Turkey Dark Meat in Cranberry and Ancho Chile Sauce
Ancho (Ahn-cho) Chile (Capsicum Annum) means Wide Chile Pepper. This chile ranges from 3 – 4 on a heat scale of 1 to 10. An Ancho is the dried form of a Poblano Pepper and often is mislabeled as a Pasilla or Mulato Pepper. Anchos have sweet fruity flavor with hints of cherry, prune, and fig. Anchos, combined with the Pasilla and Guajillo, form the Holy Trinity of chiles used to prepare the traditional mole sauces. Scoville heat units are 1,000 to 3,000.
Anchos are great in salsa, soups, enchilada and any sauce needing mild heat and chile flavor. Chopped, pureed or ground, they can be added directly to your recipes.
2 Tbsp. olive oil
2 each turkey thighs, drumsticks, and wings
8 cups water
6 ancho chiles, stemmed and seeded
1 white onion, peeled and roughly chopped
4 garlic cloves, peeled
2 large tomatoes, quartered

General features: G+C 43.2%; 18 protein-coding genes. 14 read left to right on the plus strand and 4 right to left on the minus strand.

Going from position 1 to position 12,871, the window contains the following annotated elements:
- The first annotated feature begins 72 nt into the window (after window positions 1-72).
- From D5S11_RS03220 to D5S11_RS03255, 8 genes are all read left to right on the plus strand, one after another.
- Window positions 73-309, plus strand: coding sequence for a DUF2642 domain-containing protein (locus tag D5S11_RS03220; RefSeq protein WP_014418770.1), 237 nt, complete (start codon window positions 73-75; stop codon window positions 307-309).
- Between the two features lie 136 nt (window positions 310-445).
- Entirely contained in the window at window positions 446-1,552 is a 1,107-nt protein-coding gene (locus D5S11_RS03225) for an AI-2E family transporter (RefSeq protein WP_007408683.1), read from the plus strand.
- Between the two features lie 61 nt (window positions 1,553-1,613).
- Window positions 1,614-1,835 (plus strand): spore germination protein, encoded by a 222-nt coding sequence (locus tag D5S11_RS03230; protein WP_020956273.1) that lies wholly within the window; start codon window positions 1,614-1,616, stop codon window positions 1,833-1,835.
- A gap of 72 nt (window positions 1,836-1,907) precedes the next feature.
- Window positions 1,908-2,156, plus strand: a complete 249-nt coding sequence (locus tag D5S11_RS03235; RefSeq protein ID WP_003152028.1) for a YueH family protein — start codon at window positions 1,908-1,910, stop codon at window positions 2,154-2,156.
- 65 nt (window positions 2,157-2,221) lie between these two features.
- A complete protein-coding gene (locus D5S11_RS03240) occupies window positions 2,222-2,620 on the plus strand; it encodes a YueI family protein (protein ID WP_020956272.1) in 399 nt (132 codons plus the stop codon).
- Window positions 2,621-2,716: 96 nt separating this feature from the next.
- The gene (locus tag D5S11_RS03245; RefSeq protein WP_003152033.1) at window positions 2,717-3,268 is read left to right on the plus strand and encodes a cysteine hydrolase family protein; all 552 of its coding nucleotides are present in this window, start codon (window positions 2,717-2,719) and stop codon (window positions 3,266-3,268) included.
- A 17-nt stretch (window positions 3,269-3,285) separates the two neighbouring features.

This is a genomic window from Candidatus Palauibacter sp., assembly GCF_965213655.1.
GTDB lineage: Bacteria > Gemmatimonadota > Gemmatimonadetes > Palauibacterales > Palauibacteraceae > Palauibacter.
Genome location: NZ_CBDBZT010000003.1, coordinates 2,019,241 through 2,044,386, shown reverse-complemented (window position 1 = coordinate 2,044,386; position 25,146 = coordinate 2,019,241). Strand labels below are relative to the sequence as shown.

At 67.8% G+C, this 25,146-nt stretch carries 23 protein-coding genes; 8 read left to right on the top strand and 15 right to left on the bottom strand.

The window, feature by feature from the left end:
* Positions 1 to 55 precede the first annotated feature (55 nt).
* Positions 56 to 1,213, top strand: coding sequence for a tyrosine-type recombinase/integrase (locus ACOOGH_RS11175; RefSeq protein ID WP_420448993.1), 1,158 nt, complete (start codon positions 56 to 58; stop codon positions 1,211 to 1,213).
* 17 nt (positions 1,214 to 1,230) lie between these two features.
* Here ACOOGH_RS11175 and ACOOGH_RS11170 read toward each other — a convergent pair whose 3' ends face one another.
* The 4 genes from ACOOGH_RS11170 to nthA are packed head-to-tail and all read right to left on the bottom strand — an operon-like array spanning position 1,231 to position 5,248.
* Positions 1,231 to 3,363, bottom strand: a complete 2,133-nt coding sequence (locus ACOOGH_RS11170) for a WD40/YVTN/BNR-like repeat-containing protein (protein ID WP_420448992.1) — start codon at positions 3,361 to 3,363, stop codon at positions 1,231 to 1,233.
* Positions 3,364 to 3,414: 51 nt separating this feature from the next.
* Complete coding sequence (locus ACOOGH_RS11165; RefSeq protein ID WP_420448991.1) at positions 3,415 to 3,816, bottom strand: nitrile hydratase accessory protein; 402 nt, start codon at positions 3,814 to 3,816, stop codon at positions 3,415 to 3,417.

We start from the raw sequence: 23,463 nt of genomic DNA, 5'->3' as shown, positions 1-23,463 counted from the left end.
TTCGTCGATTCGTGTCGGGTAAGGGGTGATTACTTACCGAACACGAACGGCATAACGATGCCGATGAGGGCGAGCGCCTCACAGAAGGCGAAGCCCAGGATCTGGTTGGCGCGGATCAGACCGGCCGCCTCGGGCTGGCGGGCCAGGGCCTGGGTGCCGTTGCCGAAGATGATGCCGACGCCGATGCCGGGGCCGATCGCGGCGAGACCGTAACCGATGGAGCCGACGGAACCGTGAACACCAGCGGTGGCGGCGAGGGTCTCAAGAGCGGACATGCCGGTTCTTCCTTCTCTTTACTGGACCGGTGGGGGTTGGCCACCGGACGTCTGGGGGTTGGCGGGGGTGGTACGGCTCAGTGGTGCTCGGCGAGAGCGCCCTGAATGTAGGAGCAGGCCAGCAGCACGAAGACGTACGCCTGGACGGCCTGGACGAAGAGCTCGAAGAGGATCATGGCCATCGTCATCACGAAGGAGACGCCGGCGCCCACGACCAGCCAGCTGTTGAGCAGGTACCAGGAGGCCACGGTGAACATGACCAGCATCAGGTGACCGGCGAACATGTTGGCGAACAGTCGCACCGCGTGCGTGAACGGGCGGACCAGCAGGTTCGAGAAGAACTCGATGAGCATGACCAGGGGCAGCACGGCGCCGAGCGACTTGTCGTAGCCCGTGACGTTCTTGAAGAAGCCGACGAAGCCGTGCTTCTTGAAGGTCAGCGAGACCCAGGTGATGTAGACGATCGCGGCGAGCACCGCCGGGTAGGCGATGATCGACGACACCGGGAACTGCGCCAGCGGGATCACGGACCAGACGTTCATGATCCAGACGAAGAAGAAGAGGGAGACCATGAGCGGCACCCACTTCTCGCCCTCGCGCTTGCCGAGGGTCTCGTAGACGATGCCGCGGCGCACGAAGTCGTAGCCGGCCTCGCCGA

1-1/2 cups walnuts
16 oz. can whole-cranberry sauce
2 tsp. salt
1/2 tsp. fresh-ground pepper
In 5 quart pot, heat the olive oil until hot, then brown the thighs, drumsticks, and wings a few pieces at a time. When they are all well browned, add the water and cover. Bring to a boil, then lower the heat and simmer for about 45 minutes. Remove the turkey pieces from the liquid and reserve.
Add the chiles, onion, garlic, tomatoes, and walnuts to the liquid and return to a boil. Cover and simmer for 30 minutes or until the chiles are soft.
In batches, puree the mixture in a blender. Let the mixture cool before blending, or leave the blender top open a crack to allow any steam to escape. Return the puree to the pot and bring to a boil. Reduce the heat to a simmer and add the cranberry sauce. Mix well and add the seasonings. Adjust to taste and if the sauce is too thin, boil to reduce it down some more.
Return the turkey pieces to the sauce and allow them to simmer covered over very low heat for approximately 60 minutes.
Serve the turkey on a platter with some of the sauce. Place the remaining sauce on the side. This dish may be made ahead and reheated. Serves 4-6 people.
Recipe from the November 1991 issue of Texas Monthly.